It doesn’t shy away from their disabilities, but represents each athlete as ‘superhuman’. As the film’s director Tom Tagholm explains, ‘we really didn’t want to shoot around the particular physical attributes of these athletes and their disabilities. We wanted to absolutely embrace all of that – their stance, the ways they’ve adapted to their sport, the ways that they use their bodies.’ The film not only confronts fears and prejudices about the physically disabled body, but also asks the audience to reflect on the cause of the disabilities, depicting a bomb exploding, a car crash and a pregnant woman hearing the news that her child will be disabled. This moment, coming in the middle of the film, humanises the ‘superhumans’ without undermining the broader representation of them as exceptional athletes. While ostensibly a film designed to promote Channel 4’s coverage of the Paralympics, this promo does so much more, challenging assumptions about disabled sport and presenting disability as a story of strength, power, resilience and ability. The film also required significant skill in filming and editing to achieve this impact in 90 seconds (see Channel 4’s own blog about the trailer for more information about how it was shot).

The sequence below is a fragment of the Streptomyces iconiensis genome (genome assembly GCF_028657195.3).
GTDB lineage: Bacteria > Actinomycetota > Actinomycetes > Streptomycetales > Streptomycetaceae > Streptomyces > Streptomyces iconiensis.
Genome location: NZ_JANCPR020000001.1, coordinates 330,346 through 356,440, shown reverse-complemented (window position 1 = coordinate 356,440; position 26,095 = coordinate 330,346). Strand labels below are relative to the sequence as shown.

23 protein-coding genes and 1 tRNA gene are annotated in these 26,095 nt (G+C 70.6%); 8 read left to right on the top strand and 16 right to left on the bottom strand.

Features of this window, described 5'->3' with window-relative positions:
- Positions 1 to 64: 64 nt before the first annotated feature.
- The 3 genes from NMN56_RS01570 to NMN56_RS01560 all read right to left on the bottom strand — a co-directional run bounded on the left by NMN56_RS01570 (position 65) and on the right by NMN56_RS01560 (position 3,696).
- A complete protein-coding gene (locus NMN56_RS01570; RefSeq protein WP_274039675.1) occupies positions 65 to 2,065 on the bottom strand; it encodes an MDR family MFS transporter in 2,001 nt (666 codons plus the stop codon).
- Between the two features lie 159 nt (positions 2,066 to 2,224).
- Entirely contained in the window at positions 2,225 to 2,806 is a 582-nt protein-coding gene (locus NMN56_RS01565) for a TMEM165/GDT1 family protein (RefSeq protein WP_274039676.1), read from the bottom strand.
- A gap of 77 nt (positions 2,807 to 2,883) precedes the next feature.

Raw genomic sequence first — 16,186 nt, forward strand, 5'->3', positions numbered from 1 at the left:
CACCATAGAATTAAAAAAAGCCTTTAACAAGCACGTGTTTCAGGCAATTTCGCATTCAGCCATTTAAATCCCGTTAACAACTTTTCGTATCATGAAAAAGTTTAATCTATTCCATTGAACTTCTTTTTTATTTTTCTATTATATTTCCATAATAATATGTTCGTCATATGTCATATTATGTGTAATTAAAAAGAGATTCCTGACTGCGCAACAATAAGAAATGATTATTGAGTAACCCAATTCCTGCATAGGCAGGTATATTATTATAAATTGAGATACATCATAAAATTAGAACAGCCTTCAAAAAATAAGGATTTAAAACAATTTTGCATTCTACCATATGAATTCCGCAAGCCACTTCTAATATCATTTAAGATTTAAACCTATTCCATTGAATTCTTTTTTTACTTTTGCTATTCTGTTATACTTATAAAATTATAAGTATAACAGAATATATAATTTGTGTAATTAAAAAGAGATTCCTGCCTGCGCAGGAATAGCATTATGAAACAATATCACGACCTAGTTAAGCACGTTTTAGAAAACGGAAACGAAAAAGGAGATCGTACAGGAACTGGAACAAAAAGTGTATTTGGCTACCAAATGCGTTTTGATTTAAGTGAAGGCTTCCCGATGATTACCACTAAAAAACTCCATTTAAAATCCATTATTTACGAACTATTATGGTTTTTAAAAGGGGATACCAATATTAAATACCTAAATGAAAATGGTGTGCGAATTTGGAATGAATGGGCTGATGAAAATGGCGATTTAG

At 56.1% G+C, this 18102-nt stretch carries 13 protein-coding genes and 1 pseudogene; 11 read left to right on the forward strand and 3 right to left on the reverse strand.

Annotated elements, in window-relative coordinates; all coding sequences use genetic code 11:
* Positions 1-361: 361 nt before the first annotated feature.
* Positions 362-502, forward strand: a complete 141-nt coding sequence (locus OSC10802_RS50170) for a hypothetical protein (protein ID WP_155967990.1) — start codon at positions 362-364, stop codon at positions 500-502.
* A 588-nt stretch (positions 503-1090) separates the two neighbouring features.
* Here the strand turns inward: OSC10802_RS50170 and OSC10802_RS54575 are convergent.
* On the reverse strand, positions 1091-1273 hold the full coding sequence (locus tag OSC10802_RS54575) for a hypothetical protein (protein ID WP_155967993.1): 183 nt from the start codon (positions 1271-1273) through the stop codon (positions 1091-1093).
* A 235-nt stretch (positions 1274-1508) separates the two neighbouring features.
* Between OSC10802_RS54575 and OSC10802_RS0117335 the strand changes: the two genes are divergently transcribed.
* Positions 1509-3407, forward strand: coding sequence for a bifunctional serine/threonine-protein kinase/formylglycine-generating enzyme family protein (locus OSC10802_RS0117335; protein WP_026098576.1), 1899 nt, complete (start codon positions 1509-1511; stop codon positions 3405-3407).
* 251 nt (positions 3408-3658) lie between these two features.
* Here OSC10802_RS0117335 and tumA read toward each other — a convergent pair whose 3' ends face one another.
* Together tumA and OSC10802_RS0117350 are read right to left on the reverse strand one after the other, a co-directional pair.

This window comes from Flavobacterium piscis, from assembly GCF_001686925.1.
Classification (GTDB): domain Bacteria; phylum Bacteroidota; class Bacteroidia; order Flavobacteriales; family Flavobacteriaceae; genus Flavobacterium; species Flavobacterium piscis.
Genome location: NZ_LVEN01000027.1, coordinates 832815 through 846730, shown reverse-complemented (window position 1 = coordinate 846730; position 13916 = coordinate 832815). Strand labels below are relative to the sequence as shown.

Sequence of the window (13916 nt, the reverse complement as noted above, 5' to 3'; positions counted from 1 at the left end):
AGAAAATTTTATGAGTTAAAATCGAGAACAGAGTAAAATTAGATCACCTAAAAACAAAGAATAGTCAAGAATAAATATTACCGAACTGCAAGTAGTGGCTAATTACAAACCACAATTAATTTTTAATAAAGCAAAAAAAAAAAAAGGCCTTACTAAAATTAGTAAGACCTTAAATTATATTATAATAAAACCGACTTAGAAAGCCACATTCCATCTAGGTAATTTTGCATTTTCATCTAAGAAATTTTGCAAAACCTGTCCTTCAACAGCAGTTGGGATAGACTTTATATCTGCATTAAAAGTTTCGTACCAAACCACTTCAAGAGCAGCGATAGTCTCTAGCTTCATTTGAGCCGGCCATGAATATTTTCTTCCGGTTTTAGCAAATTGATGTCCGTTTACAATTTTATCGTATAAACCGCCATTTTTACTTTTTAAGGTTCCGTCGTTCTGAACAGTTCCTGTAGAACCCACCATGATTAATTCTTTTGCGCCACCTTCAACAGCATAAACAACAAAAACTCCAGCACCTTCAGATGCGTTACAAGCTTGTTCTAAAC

To me, these are captivating short films that need to be understood as so much more than ‘just promotion’ (to call on Dyer’s arguments about entertainment). To understand and interrogate the creative challenges described by Mandy Combes we need to take promotional forms and the industry that produces them seriously and examine them not just as texts designed to sell programmes/channels, but as an increasingly ubiquitous form of cultural content whose meanings, aesthetics and contexts of production deserve the same close attention as the programmes they surround.
Catherine Johnson is a lecturer in the Department of Culture, Film, and Media at the University of Nottingham. She is the author of Branding Television and Telefantasy and co-editor of Transnational Television History and ITV Cultures. Her current research examines the broader creative industry sector that produces promotional material for the screen industries.